There were 34 insurance organizations in Kazakhstan as of January 1st, 2014, 7 of which also offer life insurance. There were also 14 insurance brokers, 72 actuaries, and 30 participants in the Insurance Indemnity Guarantee Fund, according to the National Bank. As of the same date, insurance/reinsurance company assets totaled $2.8 billion, up more than 18% on the previous year. In terms of those assets, 51.4% is tied up in securities, while a further 24.5% is in placed deposits. Reinsurance assets were worth 9% of the total, with the following made up of cash, reverse REPO transactions, insurance premiums to be received from insurants and intermediaries, fixed capital, and other receivables and assets. The overall 18% growth in assets can be accounted for by an increase in placed deposits by 22%, securities by 17%, and reinsurance assets by 7%. On the other side of the coin, liabilities were worth $1.45 billion on January 1st, 2014, up 32.4% on January 1st, 2013. Reserves accounted for 89% of total liabilities, with other categories, including loans raised, settlements with reinsurance companies and intermediaries of insurance/reinsurance activity, accounts payable under insurance/reinsurance contracts, and other payables and liabilities accounting for minor shares. According to National Bank stats, on January 1, 2014, total premiums stood at $1.37 billion, up from $1.14 billion at the start of 2013. The mandatory insurance category accounted for 21% of this total, with voluntary personal insurance at 36.4% and voluntary property insurance leading the way at 42.6%.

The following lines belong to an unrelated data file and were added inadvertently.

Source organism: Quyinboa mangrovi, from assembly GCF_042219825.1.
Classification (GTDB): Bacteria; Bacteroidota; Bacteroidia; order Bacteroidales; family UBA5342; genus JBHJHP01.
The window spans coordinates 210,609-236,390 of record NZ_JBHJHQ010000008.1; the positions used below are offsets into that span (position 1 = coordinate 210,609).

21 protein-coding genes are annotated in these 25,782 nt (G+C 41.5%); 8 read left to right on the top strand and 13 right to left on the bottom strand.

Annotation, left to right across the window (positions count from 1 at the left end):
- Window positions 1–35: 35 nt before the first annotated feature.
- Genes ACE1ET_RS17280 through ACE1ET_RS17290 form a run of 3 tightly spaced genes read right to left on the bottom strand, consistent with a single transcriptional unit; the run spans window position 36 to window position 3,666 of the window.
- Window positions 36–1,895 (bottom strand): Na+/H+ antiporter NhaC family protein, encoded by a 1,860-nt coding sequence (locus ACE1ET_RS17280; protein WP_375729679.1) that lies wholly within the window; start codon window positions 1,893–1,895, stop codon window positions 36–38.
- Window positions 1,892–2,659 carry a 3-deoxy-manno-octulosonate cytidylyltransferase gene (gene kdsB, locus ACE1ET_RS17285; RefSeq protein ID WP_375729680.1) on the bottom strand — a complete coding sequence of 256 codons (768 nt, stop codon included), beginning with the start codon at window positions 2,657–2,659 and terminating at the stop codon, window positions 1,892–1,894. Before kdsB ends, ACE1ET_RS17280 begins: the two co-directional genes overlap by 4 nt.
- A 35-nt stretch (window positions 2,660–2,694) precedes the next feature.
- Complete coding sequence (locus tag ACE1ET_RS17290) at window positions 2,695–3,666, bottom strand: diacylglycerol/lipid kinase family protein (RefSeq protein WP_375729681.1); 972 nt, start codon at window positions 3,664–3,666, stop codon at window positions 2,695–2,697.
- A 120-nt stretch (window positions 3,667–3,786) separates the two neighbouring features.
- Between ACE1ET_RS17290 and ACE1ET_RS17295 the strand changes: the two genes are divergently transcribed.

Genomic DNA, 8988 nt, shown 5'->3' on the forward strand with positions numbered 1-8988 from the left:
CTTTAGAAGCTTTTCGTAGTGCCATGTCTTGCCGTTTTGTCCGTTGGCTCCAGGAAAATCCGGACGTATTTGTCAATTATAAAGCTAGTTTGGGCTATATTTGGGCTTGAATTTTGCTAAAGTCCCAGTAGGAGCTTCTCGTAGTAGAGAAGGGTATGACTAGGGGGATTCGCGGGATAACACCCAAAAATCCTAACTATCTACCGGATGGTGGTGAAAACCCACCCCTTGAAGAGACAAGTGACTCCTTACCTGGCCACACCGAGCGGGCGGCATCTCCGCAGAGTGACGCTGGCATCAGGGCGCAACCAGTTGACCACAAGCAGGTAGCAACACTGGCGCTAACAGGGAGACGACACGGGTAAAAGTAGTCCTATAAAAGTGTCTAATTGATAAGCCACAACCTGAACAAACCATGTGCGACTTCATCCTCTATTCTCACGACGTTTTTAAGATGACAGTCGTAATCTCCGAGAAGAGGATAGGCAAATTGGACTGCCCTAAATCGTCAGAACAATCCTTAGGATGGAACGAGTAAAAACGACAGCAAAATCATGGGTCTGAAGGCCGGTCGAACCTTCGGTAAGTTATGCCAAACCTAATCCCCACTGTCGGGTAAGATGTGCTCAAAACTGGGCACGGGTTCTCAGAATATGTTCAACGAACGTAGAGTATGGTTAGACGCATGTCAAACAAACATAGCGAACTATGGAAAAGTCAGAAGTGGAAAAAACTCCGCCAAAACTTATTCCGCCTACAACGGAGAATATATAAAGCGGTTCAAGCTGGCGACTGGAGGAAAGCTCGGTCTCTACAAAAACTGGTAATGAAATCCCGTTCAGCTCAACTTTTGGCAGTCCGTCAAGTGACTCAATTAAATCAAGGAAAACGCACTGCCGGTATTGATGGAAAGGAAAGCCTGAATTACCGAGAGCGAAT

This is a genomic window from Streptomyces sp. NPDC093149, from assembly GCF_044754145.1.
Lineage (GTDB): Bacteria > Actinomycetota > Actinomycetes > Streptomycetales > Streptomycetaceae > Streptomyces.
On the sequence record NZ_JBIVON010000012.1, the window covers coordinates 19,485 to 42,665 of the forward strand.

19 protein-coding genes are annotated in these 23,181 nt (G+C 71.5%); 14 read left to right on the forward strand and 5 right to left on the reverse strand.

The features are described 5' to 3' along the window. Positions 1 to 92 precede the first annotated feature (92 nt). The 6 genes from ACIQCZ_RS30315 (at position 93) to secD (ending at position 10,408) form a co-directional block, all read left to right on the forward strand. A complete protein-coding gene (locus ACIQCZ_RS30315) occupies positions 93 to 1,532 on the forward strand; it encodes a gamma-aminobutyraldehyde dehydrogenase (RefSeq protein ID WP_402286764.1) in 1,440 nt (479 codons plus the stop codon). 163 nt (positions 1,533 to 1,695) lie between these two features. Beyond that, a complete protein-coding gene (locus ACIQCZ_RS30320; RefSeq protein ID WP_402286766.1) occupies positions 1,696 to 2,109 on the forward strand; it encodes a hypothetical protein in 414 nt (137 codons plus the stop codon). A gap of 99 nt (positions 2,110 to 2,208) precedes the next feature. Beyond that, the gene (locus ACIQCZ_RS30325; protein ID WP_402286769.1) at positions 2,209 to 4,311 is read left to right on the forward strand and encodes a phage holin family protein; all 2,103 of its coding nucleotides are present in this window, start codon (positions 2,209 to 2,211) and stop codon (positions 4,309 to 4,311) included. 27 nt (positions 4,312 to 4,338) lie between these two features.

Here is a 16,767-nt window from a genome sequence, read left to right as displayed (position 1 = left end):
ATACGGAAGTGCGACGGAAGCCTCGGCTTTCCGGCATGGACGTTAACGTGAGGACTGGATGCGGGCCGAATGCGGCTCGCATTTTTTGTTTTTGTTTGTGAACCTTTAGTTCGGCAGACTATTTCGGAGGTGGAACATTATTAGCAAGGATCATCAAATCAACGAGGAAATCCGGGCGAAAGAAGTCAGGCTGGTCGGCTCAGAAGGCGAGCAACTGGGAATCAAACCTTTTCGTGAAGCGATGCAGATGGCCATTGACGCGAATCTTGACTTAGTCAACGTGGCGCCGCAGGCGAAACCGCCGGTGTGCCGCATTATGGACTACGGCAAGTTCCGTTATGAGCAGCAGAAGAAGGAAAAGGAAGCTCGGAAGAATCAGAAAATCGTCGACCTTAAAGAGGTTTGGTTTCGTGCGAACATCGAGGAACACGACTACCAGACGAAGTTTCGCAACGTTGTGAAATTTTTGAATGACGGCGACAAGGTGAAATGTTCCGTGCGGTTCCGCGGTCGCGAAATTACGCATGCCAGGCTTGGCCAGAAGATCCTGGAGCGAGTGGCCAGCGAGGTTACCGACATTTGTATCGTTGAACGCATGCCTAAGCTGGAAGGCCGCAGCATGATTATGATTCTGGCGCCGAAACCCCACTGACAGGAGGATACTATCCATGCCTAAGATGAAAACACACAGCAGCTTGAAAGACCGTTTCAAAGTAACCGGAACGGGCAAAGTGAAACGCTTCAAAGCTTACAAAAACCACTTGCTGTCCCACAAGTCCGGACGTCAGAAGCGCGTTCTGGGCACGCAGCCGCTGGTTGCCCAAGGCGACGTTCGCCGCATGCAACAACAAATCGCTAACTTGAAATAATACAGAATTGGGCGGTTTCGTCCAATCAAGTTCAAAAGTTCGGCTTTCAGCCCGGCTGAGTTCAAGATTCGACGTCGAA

In terms of the life/non-life split, life insurance makes up just under 25% of total premiums, with general insurance occupying more than three-quarters. Though small, however, the life insurance sector is growing, with collected premiums up 7.9% over 2013 compared to the previous year. Within the life insurance sector itself, life insurance represents 51%, while annuity insurance accounts for the remaining 49%. On the flip side, property insurance accounts for the majority of insurance premiums under the general insurance category, at 17%, followed by compulsory insurance of civil liability of vehicle owners and insurance to cover other financial losses representing 16% each. That is followed by health insurance at 10%, compulsory insurance for employees against accidents and insurance against accidents both at 9%, and insurance of civil responsibility at 7%. Other insurance classes make up the remaining 16%.